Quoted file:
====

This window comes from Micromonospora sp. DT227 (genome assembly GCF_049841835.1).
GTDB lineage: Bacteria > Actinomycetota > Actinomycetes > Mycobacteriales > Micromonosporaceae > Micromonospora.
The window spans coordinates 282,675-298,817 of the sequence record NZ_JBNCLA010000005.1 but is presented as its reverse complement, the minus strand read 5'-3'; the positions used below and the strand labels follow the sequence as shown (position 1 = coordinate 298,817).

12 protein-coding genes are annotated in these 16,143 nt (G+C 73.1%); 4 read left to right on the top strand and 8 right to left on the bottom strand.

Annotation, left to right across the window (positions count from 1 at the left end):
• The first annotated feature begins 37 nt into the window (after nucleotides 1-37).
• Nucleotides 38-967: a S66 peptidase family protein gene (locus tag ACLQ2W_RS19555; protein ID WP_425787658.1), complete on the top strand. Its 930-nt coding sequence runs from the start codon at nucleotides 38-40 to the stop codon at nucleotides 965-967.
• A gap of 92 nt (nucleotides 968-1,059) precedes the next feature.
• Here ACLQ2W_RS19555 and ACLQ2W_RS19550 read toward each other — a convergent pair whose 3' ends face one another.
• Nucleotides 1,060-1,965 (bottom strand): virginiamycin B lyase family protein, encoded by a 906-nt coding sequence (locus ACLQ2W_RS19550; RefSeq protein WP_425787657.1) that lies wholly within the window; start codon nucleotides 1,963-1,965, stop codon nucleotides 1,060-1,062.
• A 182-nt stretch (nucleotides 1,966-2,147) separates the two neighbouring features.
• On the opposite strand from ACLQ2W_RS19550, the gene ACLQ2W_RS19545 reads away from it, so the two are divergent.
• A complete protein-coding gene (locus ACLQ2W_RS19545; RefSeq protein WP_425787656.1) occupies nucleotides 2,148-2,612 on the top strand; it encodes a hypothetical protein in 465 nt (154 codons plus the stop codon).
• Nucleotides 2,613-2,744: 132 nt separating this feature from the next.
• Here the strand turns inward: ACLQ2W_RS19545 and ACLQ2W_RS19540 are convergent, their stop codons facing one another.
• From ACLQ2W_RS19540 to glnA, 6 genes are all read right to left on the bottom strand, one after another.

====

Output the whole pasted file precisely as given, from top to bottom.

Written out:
This window comes from Micromonospora sp. DT227 (genome assembly GCF_049841835.1).
GTDB lineage: Bacteria > Actinomycetota > Actinomycetes > Mycobacteriales > Micromonosporaceae > Micromonospora.
The window spans coordinates 282,675-298,817 of the sequence record NZ_JBNCLA010000005.1 but is presented as its reverse complement, the minus strand read 5'-3'; the positions used below and the strand labels follow the sequence as shown (position 1 = coordinate 298,817).

12 protein-coding genes are annotated in these 16,143 nt (G+C 73.1%); 4 read left to right on the top strand and 8 right to left on the bottom strand.

Annotation, left to right across the window (positions count from 1 at the left end):
• The first annotated feature begins 37 nt into the window (after nucleotides 1-37).
• Nucleotides 38-967: a S66 peptidase family protein gene (locus tag ACLQ2W_RS19555; protein ID WP_425787658.1), complete on the top strand. Its 930-nt coding sequence runs from the start codon at nucleotides 38-40 to the stop codon at nucleotides 965-967.
• A gap of 92 nt (nucleotides 968-1,059) precedes the next feature.
• Here ACLQ2W_RS19555 and ACLQ2W_RS19550 read toward each other — a convergent pair whose 3' ends face one another.
• Nucleotides 1,060-1,965 (bottom strand): virginiamycin B lyase family protein, encoded by a 906-nt coding sequence (locus ACLQ2W_RS19550; RefSeq protein WP_425787657.1) that lies wholly within the window; start codon nucleotides 1,963-1,965, stop codon nucleotides 1,060-1,062.
• A 182-nt stretch (nucleotides 1,966-2,147) separates the two neighbouring features.
• On the opposite strand from ACLQ2W_RS19550, the gene ACLQ2W_RS19545 reads away from it, so the two are divergent.
• A complete protein-coding gene (locus ACLQ2W_RS19545; RefSeq protein WP_425787656.1) occupies nucleotides 2,148-2,612 on the top strand; it encodes a hypothetical protein in 465 nt (154 codons plus the stop codon).
• Nucleotides 2,613-2,744: 132 nt separating this feature from the next.
• Here the strand turns inward: ACLQ2W_RS19545 and ACLQ2W_RS19540 are convergent, their stop codons facing one another.
• From ACLQ2W_RS19540 to glnA, 6 genes are all read right to left on the bottom strand, one after another.